- Tuesday, 12 August 2008 20:55
The abbey has an apple orchard though there are plum and peach trees, too. St. Mary’s Abbey moved from Newark to Morristown in 1927 and the apple orchard was planted in the early 1940’s. And from the looks of it, some trees may be about 60 years old and still
The orchard has been under the care of Abbot Brian, the retired 7th abbot of St. Mary’s Abbey, for about 30+ years. As St. Paul said, if you don’t work you don’t eat; so I work because I like to eat. For the monk working has two aspects: the work of the soul (the Divine Office and Mass) and the work of the hand. Since Abbot Brian is away–and I like working outside in a garden –I’ve been spending time in the orchard cutting back weeds around the trees and the fence line. Good work to do because it keeps me connected to the land. I also think it’s in my blood since my paternal grandfather, Julius, was a farmer (and he worked for US steel) but my dear father claims not to have gotten THAT gene. That’s evident at home when he mows the lawn and “cares” for my flowers. In any event, time in the orchard brings memories of my grandfather to mind in many ways. For instance, the fact that I am working in an orchard reminds me of his NY farm, there is a 1947 Ford tractor used here and grandpa had the exact same one, and there’s the presence of honey bees, fox and deer. More on the bees later….
Tonight after Vigils (Office of Readings) I went to the orchard to pray my rosary –as I am wont to do because of the scenery. With St. Fiacre at my side and praying the Sorrowful Mysteries of the rosary, I had some unexpected company: a red fox and 4 deer. Oh, thank God for nature!
- Saturday, 26 July 2008 08:00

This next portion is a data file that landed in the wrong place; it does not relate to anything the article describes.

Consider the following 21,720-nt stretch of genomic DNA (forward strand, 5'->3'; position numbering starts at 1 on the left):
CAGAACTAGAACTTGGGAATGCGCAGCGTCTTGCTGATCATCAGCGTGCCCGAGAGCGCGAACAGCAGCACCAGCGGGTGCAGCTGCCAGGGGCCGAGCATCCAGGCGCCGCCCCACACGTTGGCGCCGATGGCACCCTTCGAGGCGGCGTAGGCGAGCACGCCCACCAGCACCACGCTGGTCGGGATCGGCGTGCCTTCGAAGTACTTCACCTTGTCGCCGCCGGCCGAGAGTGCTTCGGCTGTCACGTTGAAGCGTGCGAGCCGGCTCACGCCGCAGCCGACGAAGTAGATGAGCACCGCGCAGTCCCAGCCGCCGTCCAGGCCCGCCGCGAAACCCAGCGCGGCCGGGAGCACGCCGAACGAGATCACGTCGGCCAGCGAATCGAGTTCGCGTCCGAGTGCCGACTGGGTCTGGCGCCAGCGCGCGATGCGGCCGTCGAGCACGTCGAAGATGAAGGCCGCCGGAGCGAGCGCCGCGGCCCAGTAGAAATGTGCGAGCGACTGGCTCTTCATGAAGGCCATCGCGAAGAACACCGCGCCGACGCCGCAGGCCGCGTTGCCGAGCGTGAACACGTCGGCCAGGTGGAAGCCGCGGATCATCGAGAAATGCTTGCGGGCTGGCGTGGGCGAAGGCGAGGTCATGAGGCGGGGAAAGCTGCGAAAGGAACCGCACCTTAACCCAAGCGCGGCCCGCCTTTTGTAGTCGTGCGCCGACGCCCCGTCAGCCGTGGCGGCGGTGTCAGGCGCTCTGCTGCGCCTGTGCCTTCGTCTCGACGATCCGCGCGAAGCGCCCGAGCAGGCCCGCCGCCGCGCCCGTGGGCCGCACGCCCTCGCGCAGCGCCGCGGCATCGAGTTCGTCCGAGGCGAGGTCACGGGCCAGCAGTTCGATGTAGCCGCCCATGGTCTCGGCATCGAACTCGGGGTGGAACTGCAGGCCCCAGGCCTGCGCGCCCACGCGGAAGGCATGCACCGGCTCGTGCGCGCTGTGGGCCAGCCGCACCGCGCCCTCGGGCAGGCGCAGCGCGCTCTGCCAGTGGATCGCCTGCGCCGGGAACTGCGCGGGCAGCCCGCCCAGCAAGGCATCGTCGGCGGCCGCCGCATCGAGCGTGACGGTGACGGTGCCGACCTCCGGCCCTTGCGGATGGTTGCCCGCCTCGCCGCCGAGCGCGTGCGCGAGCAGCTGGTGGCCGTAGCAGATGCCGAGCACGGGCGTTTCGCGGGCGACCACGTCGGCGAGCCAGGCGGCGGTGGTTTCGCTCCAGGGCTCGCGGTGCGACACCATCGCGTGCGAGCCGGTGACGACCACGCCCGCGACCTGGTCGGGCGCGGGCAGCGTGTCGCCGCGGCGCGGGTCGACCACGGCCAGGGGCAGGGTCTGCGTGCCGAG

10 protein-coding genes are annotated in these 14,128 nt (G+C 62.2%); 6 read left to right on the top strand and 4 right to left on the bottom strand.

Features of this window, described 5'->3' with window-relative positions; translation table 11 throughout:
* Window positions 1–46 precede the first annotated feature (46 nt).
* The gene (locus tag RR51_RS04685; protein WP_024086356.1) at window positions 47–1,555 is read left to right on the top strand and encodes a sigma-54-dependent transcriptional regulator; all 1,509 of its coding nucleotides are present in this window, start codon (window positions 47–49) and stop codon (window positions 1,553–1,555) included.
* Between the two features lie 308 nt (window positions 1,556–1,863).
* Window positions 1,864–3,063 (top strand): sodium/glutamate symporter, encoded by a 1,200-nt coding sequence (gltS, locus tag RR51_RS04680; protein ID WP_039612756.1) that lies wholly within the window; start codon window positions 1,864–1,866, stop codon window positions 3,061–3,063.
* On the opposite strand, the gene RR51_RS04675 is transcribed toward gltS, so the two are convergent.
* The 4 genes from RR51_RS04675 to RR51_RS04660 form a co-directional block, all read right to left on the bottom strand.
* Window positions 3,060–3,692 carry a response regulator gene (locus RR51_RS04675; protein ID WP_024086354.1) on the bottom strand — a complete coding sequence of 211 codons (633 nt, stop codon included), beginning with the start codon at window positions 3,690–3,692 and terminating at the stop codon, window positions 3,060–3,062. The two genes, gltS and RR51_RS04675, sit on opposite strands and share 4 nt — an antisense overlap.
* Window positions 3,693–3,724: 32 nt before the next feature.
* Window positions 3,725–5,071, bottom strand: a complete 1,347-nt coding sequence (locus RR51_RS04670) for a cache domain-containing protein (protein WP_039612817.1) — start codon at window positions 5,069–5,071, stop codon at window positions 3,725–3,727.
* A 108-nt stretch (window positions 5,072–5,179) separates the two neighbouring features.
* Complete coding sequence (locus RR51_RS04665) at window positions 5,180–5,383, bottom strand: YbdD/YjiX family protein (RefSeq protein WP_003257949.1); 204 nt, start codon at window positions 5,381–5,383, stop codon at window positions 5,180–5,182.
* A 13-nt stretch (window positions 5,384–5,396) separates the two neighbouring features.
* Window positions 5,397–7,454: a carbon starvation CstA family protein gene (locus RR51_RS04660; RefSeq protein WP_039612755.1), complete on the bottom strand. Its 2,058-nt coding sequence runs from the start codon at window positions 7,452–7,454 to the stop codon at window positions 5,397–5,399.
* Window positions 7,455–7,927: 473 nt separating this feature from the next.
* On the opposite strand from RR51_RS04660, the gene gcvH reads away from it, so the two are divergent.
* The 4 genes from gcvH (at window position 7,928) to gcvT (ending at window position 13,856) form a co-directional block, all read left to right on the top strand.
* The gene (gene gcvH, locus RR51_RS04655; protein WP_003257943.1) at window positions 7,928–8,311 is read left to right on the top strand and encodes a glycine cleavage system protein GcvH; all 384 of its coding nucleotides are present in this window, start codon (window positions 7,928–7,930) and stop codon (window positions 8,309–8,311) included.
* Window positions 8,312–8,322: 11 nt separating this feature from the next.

The Abbey of Saint Mary was founded in Newark, New Jersey in 1857 as a conventual priory; the Holy See raised Saint Mary’s to an Abbey in 1884, electing Father James Zilliox as the first abbot. On July 23, 1956, the abbey was transferred to Morristown, New Jersey, in the Diocese of Paterson. The “Saint Mary” in the title of the monastery is to honor the “Blessed Virgin Mary of the Immaculate Conception.”
Today, the Abbey of 47 monks is led by Abbot Giles P. Hayes, OSB; he’s the tenth abbot, elected the monks in solemn vows on March 8, 2006.
Monks do a wide range of things. Their first obligation is the monastic life as it is laid down by the Rule of Saint Benedict, the Constitutions of the American-Cassinese Congregation and the various customs of the house. So, the life is situated around prayer, personal and communal. The personal side of a monk’s prayer life is determined individually (hence the use of “personal”) and typically includes lectio divina, the rosary, Eucharistic adoration and spiritual reading. While it is not true that all of the monks do all of these pious acts all of the time, many are faithful to many of the practices on a daily basis. Lectio divina is clearly the most important prayer that a monk has to be faithful to or else his monastic life suffers.
Communally, the monks of the abbey gather in the abbey church 4 times a day for the Divine Office and then for the Sacrifice of the Mass. The work of the monk is not the school or any other activity. The work of the monk is the opus Dei, the Office and Mass –the source and summit of one’s relationship with God lived out in the Church. The hours are for the better part of the year as a follows (the order changes in the summer and holidays):
Lauds at 6:30 am
Sext at 11:45 am
Vespers and Mass at 5:15 pm
Vigils at 7:15 pm
Compline is prayed in private